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ANTI - AGEING FOODS

Posted Sep 13 2008 11:46pm












For the foundation of youth, look no further than your kitchen cupboard. Eating the right foods can protect against premature ageing and related diseases, including oesteoporosis, cancer and arthritis.


The general guidelines for the anti-aging diet are: keep your calorie consumption and saturated fat intake down; eat plenty of wholegrain, oily fish and fresh fruit and vegetables; and cut down on salt and sugar. In addition to these general guidelines, there are specific foods that have a roll in anti-aging and that you should regularly include in your diet.

Staying 5-10% below ideal body weight is a good target for anti-aging weight.


Cruciferous vegetables:
The family of Cruciferous vegetables includes cabbage, cauliflower, broccoli, kale, turnip, brussels sprouts, radish and watercress. Cruciferous vegetables assist the body in its fight against toxins and cancer. You should try to consume at least 115g/40z(of any one or a combination) of these vegetables on a daily basis. If possible, eat them row or very lightly cooked so that the important enzymes remain intact.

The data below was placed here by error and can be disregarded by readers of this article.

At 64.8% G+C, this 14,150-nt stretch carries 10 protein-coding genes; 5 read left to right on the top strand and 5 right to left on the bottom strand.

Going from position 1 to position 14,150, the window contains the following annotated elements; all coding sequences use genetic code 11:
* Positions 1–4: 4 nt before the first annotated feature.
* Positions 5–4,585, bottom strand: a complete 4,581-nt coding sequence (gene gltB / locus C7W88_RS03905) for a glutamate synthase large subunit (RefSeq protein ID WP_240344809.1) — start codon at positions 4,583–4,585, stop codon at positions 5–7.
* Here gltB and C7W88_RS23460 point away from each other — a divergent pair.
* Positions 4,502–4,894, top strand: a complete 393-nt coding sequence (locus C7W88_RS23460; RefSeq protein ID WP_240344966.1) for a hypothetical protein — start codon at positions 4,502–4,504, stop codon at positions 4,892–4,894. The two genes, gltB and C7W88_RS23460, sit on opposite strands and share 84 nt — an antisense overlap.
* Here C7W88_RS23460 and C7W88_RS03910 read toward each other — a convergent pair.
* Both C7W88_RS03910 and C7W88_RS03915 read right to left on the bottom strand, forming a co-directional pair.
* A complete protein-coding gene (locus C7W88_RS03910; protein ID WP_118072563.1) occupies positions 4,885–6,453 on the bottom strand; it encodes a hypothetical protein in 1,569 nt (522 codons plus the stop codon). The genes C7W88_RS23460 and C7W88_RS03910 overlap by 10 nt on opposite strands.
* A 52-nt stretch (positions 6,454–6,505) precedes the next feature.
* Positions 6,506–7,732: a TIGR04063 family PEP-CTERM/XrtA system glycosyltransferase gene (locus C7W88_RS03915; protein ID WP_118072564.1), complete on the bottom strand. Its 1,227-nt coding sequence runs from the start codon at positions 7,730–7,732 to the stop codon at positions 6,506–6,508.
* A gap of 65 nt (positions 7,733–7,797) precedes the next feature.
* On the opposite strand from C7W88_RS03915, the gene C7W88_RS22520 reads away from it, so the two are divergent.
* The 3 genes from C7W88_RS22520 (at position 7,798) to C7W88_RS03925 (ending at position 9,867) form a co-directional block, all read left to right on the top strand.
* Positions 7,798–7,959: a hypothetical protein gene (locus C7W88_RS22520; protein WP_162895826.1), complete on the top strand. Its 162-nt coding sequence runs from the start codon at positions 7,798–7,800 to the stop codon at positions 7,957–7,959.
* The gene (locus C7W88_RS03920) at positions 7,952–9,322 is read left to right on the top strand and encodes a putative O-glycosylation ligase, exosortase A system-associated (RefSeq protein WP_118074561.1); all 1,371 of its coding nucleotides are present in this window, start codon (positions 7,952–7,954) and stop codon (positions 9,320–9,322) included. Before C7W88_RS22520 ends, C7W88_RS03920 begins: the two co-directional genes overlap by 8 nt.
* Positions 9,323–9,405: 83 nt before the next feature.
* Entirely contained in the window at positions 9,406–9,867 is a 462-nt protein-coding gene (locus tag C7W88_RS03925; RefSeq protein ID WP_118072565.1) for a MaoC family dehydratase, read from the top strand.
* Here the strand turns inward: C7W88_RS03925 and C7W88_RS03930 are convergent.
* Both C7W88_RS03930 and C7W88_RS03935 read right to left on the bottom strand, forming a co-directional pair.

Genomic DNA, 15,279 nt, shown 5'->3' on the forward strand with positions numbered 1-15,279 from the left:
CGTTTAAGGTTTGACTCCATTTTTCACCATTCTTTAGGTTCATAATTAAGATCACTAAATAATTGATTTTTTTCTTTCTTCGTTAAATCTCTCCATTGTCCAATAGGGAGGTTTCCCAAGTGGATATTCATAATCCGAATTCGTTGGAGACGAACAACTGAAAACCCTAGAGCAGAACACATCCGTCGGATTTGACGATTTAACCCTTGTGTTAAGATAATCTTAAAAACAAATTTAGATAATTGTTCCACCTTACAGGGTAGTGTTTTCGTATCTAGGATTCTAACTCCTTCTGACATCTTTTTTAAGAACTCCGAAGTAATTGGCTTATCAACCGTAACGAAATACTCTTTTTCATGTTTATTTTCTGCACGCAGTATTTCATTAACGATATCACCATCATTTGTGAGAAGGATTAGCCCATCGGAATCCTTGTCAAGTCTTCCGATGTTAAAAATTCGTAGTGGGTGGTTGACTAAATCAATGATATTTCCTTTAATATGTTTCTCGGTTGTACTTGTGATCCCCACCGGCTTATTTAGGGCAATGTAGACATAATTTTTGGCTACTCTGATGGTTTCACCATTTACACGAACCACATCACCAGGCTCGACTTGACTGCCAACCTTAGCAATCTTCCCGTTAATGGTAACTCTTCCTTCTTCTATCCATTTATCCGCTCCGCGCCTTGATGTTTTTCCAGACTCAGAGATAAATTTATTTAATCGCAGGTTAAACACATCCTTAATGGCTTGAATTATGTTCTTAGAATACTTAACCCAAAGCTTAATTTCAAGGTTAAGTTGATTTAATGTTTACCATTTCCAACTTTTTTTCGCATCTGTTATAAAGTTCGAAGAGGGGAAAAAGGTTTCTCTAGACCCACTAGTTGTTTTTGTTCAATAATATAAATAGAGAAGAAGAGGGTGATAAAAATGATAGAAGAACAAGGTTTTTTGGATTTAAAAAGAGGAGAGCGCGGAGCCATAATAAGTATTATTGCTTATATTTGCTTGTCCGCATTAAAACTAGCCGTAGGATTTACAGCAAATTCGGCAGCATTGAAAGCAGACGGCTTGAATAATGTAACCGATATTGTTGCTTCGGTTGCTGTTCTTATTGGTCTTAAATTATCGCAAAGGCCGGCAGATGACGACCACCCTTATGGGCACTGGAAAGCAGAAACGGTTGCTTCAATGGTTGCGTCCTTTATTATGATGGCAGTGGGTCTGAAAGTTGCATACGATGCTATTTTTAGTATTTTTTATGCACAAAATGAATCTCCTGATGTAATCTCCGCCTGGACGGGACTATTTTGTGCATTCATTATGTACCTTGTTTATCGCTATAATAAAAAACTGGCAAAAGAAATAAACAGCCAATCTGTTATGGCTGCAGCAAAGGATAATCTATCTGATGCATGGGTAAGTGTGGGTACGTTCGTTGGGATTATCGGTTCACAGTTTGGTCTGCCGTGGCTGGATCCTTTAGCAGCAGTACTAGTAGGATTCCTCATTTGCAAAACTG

Berries: All black and blue berries such as blackberries, blueberries, blackcurrants and black grapes contain phytochemicals known as flavonoids-powerful antioxidants which help to protect the body against damage caused by free radicals and aging.


Avocado: This fruit, which is usually eaten as a vegetable, is a good source of healthy monounsaturated fat that may help to reduce level of a bad type of cholesterol in body. Avocado is a good source of vitamin E and can help to maintain healthy skin and prevent skin aging (vitamin E may also help alleviate menopausal hot flushes). It is rich in potassium which helps prevent fluid retention and high blood pressure.


Garlic:Eating a clove of garlic a day (row or cooked) helps to protect the body againstcancer and heart disease. The cardioprotective effects of garlic are well recorded. One 1994 study in Iowa, USA, of 41,837 women between the age of 55 and 69 suggested that women who ate a clove of garlic at least once a week were 50 percent less likely to develop colon cancer. Another study at Tasgore Medical college in India suggested that garlic reduced cholesterol levels and assisted blood thinning more effectively than aspirin, thus helping to reduce the risk of heart disease.


Ginger:This spicy root can boost the digestive and circulatory systems, which can be useful for older people. Ginger may also help to alleviate rheumatic ache.
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